I'll admit that in the beginning I was a reluctant reader. I've read A Great and Terrible Beauty. I liked it enough, but I can't really recall many details about the story, and I remember that I didn't really want to read on in the series. However, this was different. I'm positutely going to read the next installment. (See what I did there??? See?)...more
I would probably give this 2.5 stars. It was...odd. Very odd.
I think what probably bothered me is that it truly is meant for a juvenile audience andI would probably give this 2.5 stars. It was...odd. Very odd.
I think what probably bothered me is that it truly is meant for a juvenile audience and yet some disturbingly dark things are going on here. The premise of the story is a little like Peter Pan's lost boys. Children who are supposed to make it into the after life are knocked off course and sent into the land of Everlost. Nick and Allie are new to Everlost, and they discover it is a strange place where they may be doomed to spend eternity in a life of repeated routines. And then Nick discovers how he can free himself and others. But will he be stopped before he can accomplish his task?
So what troubled me? Some of the disturbingly dark things were treated as you might expect with a juvenile novel. And quite frankly, "skin jacking", i.e., possession, isn't really a juvenile subject. I wasn't afraid while I listened along to the story, but I cringed at the thought of a young person reading about possession in such a light hearted way.
And I guess that's what prevents me from wanting to read more. I admit to some curiousity as to the character arc of two of the main players in the story, but when a book is aimed at what I think are basically children and then treats such subjects like they are everyday/funny/juvenile, I'm a little put off.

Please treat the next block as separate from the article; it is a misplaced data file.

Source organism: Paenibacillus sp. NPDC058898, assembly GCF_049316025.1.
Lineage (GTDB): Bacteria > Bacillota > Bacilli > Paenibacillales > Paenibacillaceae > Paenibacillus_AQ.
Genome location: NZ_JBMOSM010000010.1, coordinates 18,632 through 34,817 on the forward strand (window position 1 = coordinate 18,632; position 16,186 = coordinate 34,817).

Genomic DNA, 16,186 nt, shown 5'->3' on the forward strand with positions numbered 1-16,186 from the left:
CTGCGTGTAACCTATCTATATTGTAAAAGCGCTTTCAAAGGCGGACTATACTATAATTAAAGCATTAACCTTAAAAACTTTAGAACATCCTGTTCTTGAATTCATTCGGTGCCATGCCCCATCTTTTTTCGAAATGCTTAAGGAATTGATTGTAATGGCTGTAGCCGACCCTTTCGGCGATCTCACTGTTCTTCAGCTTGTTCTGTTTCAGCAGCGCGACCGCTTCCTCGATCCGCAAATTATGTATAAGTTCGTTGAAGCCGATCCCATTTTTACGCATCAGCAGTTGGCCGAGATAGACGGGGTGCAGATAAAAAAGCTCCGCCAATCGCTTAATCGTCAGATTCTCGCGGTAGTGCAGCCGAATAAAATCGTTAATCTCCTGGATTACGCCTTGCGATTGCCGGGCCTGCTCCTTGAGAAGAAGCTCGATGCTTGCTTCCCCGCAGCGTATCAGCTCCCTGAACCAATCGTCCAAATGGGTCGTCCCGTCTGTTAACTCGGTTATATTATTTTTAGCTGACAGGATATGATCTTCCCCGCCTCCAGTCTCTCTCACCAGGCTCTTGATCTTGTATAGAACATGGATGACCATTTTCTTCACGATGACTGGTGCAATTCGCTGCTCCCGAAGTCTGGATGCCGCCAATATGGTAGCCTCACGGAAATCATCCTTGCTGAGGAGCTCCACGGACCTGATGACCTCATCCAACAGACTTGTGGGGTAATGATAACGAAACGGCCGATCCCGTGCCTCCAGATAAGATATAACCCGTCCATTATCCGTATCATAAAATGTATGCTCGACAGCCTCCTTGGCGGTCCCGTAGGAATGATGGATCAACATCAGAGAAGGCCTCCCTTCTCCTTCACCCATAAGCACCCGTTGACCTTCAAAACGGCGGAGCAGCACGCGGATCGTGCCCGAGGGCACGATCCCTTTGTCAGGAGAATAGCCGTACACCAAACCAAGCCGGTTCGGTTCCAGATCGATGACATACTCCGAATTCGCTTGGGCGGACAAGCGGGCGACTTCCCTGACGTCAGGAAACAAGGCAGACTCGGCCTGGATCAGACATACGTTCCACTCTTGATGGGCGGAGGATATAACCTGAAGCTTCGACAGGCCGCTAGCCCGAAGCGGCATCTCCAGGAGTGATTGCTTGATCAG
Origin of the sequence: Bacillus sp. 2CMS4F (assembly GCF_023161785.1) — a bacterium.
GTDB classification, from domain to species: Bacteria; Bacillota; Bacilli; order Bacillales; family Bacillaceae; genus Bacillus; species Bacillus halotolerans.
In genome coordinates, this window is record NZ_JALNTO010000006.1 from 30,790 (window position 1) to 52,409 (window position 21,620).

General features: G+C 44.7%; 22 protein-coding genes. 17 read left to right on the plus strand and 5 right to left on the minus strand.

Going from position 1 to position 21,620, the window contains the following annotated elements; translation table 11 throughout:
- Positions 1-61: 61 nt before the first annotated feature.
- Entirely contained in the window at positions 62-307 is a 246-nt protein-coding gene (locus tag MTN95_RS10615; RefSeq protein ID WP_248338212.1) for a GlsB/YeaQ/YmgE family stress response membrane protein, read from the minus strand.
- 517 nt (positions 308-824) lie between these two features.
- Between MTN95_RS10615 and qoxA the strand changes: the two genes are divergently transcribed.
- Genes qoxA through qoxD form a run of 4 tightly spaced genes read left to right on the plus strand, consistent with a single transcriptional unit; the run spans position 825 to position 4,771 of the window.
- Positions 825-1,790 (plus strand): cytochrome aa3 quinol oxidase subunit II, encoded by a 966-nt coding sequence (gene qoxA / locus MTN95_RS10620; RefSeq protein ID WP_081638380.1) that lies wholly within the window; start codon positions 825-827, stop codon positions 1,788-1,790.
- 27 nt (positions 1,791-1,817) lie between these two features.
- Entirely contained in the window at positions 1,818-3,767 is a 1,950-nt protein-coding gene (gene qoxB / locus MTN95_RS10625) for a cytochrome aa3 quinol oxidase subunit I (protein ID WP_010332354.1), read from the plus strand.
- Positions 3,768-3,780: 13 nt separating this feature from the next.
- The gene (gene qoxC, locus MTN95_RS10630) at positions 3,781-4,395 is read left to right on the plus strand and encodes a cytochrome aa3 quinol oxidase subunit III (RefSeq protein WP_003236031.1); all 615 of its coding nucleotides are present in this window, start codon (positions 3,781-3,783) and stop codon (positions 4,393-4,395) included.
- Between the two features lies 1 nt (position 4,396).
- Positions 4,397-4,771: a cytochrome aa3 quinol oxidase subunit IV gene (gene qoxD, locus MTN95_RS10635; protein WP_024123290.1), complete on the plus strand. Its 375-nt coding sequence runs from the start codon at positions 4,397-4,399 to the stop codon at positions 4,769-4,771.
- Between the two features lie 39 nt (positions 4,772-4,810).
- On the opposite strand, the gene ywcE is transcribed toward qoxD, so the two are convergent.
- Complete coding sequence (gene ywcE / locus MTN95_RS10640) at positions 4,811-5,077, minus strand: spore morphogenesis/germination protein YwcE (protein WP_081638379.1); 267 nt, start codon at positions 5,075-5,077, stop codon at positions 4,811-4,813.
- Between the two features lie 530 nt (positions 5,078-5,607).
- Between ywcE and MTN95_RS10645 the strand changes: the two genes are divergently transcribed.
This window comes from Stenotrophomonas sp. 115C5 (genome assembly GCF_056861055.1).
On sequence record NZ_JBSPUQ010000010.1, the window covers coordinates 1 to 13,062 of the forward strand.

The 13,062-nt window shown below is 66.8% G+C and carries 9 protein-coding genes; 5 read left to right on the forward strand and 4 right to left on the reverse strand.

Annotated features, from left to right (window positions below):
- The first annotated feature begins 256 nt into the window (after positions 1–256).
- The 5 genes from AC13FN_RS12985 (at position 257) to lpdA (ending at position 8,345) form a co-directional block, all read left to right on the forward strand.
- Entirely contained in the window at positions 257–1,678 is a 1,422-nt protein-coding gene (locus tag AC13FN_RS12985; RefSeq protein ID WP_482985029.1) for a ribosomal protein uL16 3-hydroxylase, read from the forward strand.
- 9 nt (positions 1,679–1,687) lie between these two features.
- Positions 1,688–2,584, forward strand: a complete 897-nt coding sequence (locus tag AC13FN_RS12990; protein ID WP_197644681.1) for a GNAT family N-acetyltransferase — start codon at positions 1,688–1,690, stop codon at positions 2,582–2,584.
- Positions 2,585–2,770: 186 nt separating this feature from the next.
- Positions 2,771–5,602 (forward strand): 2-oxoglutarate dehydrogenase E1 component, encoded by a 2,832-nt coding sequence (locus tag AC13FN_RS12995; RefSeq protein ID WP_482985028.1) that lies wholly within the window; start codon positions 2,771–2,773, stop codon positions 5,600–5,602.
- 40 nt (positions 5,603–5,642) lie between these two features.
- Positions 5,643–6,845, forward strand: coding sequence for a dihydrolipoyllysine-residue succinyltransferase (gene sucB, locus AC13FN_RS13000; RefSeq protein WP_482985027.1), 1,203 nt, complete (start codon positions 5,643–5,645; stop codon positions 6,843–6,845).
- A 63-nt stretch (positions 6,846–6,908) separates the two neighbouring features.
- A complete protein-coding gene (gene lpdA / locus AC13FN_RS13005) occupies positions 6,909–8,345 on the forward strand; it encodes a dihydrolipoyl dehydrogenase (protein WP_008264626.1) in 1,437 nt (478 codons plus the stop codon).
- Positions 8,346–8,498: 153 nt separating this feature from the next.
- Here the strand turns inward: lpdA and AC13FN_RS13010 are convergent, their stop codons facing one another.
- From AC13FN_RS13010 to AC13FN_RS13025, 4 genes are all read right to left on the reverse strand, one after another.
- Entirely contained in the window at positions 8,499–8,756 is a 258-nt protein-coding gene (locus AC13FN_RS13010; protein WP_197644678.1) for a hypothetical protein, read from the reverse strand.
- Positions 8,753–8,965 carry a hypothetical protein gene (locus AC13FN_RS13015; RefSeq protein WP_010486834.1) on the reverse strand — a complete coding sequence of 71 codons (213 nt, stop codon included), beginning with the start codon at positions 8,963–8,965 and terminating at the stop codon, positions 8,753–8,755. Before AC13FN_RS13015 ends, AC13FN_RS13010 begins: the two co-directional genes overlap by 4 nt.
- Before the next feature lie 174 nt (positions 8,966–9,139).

I probably would not have read the book had it been an actual "horror" novel. It's rare that I read horror stories, and only mild gothic ones at that. If Shusterman wanted to write that story, that's his perogative. Actually, I wish he wold have done that, and then marketed to the appropriate audience.
There is nothing wrong with Shusterman's story telling ability. There is nothing overtly offensive, I suppose. It just didn't sit quite right with me, and so I don't think I'll be finishing this series. ...more
Chris Crutcher does it again. I don't know how. Terminal illness is a tough sell because it's just far too easy for a story like this to turn into notChris Crutcher does it again. I don't know how. Terminal illness is a tough sell because it's just far too easy for a story like this to turn into nothing but grief-porn. But it isn't. In fact, it isn't sad, really, until the end comes. And then it is sad only because even if you know everything that is coming at the story of the story (and you know some but not all, trust me), Ben Wolf, our hero extraordinaire, is not someone you want to let go. That is really due to the fact that throughout the story he is charming and funny and real. He's someone you'd want to know. He's someone you wouldn't want to lose. ...more